And even though I have developed a strong suite of habits that position me and my learners as inquirers, there are some old habits that remain. They are for the most part dormant but can return when I feel pushed for time, when I am uncertain about my purposes, when I am challenged by a student or when I am just plain tired. I have learned to own these moments, admit to kids and to observing teachers that I’ve made a wrong move. I try to consciously change gears and resume the journey. Getting into new teaching habits is not easy but it can be exhilarating when we do.
So…some tips for getting into the habit of inquiry- with acknowledgement to this Lifehack blog from whom I have shamelessly stolen some headings! (http://www.lifehack.org/articles/featured/18-tricks-to-make-new-habits-stick.html)
Make it daily: ‘Doing inquiry’ twice a week treats inquiry more like a subject than a pedagogical stance. It’s not enough. If you are starting out, take just one lesson/learning experience each day, in any area, and consider how you could provide kids with more opportunity to investigate, figure out, problem solve and ask questions.
Start simple: Inquiry is a wonderfully complex, layered approach to teaching and learning. But this can be daunting. A great place to start is by learning more about questions and questioning. Try focussing on having kids ask questions and teaching them about questions. One step at a time.
Get a buddy: They say you are more likely to stick with a gym program if you go with someone else. Might this be true of new teaching approaches too? Find someone on staff to discuss your plans with. Watch each other teach, talk about your progress. Collaborate.
Accept your imperfections!: Don't be hard on yourself when a lesson doesn't work out or when your fine efforts to provide open ended, differentiated, challenging, authentic, problem based, higher order tasks … are met with confusion or learner indifference! It happens. Tomorrow is another day.
Remove temptation from your path. Tear up your photo copy card. Burn their text books. Get rid of some of the tables in the room. Or whatever your teaching equivalent is of ‘don't have chocolate in the house.’
Associate with role models: stay connected with others trying to work in the same way. If they are not in your school, use a digital PLN. Facebook and twitter abound with enthusiastic inquiry teachers who will happily keep you energised and motivated!
Write it down. Say it out loud: share your intentions with your kids and colleagues. This way you are not only accountable to yourself - you are accountable to others. For example, you might say to your kids “I really want to get into the habit of giving you more thinking time. I am going to be trying some new ways of asking questions and having conversations with you…”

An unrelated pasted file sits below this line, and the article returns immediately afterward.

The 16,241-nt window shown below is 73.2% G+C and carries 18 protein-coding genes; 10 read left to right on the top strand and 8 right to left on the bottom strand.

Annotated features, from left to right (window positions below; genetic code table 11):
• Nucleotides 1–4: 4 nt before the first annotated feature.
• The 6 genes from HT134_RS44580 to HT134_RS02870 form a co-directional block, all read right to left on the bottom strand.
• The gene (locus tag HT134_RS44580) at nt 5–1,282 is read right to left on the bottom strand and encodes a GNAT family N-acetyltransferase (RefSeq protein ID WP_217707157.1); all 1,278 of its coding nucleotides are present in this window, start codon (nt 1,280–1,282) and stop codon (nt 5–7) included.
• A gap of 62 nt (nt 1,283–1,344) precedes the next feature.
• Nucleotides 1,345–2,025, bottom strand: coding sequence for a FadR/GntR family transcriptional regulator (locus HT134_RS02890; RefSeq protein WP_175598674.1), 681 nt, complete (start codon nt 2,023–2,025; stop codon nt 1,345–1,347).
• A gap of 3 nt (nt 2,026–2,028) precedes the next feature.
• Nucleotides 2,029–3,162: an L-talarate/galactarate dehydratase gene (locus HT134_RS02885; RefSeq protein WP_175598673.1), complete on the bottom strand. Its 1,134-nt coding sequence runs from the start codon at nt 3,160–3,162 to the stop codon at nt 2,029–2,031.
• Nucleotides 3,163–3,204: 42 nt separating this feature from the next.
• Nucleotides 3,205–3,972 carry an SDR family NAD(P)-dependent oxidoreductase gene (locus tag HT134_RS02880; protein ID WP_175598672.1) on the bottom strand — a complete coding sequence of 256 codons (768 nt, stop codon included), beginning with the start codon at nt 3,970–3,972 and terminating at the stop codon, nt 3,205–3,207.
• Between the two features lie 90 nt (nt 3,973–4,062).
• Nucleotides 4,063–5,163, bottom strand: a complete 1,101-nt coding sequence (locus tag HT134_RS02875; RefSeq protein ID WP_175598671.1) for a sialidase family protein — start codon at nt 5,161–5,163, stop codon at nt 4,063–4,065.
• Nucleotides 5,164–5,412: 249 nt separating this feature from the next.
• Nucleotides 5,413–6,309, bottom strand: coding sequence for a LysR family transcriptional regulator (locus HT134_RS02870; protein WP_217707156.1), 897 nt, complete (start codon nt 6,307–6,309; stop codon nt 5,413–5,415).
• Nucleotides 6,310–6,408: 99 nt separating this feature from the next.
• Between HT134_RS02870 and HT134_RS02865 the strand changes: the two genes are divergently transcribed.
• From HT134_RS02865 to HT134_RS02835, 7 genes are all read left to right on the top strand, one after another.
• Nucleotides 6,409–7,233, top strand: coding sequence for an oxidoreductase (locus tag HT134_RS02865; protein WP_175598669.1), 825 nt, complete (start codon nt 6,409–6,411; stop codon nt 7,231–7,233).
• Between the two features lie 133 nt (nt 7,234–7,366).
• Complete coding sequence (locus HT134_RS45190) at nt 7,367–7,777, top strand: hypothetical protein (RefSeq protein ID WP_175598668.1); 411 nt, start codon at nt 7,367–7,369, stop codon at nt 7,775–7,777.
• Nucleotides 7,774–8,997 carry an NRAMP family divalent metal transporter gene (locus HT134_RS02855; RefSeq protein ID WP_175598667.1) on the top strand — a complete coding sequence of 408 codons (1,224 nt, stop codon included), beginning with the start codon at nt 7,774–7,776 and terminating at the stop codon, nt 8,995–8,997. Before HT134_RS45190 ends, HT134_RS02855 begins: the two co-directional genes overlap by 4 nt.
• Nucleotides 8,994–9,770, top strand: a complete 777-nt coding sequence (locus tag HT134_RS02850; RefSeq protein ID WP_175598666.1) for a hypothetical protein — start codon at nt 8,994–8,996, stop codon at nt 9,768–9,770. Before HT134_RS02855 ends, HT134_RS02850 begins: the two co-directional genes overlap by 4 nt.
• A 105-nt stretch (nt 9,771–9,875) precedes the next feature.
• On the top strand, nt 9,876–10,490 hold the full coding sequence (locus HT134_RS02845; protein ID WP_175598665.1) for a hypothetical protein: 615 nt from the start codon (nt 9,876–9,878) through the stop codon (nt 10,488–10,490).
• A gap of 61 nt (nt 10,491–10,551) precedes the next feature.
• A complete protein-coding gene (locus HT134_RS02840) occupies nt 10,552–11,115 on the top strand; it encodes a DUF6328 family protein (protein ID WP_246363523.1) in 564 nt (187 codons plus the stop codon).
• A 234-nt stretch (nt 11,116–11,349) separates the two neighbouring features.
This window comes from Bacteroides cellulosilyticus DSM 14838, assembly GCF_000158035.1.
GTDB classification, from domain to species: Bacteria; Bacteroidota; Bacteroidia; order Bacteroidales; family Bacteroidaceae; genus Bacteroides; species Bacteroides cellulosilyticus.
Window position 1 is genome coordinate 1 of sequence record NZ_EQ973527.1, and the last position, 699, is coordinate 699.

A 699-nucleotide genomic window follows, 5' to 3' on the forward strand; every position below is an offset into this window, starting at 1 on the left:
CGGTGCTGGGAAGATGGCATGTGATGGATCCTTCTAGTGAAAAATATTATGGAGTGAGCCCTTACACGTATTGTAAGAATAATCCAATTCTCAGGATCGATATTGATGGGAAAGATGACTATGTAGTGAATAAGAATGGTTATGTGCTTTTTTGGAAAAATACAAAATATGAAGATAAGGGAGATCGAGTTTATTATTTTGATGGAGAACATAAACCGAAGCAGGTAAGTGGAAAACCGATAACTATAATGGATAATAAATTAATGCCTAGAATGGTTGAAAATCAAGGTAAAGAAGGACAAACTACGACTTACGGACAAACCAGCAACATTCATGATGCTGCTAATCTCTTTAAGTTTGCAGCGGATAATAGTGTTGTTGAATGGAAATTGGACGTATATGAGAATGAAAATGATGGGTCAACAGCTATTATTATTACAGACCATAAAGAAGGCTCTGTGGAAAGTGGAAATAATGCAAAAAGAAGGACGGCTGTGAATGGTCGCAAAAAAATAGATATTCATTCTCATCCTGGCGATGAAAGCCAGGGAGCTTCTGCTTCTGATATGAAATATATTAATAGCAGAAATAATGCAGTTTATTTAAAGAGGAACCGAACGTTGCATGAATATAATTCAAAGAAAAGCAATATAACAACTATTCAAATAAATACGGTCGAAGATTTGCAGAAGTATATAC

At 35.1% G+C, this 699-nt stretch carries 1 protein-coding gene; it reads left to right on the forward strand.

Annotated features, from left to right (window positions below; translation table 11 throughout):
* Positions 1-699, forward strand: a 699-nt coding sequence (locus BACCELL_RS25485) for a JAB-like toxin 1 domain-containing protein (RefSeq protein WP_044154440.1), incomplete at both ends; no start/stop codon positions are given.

Know the benefits. Good habits are formed when we truly believe in the results they will bring us. Read. Know why you are doing what you are doing and return to those reasons when it becomes challenging or frustrating.
Persist. Working in new ways as a teacher is not just about changing our own habits. The way we behave has a symbiotic relationship with our students’ behaviour. Our habits perpetuate theirs and vice versa. If we are in the habit of asking closed, leading, shallow questions – students form the habit of responding with limited, ‘teacher-pleasing’, shallow answers! Unlearning is uncomfortable – but the new learning and the new way of being is worth it.
We become inquiry teachers by teaching for and through inquiry. Kids develop their skills and dispositions by being given plenty of opportunities to inquire. These opportunities are available to us across the day whether we are running a math workshop, taking a PE lesson outdoors, reading from a class novel or hanging out with kids in a maker space. I know it is a slightly glib phrase but I can’t help but say it again – inquiry is a way of being.
And one final note. Unconscious competence is an important state to reach because it allows an ease of being, less energy expenditure and a flow state. But it also, of course, has its pitfalls. The reflective conversations I have with teachers and kids about my teaching help me return to ‘conscious’ competence – a state we need to be in in order to teach others. Being highly conscious, at times, of the teaching moves we are making can help us sharpen our skill set and remain ever vigilant about self-improvement.
Much like the state I will need to be in when I teach my daughters to drive.
Are you in the habit of inquiry teaching?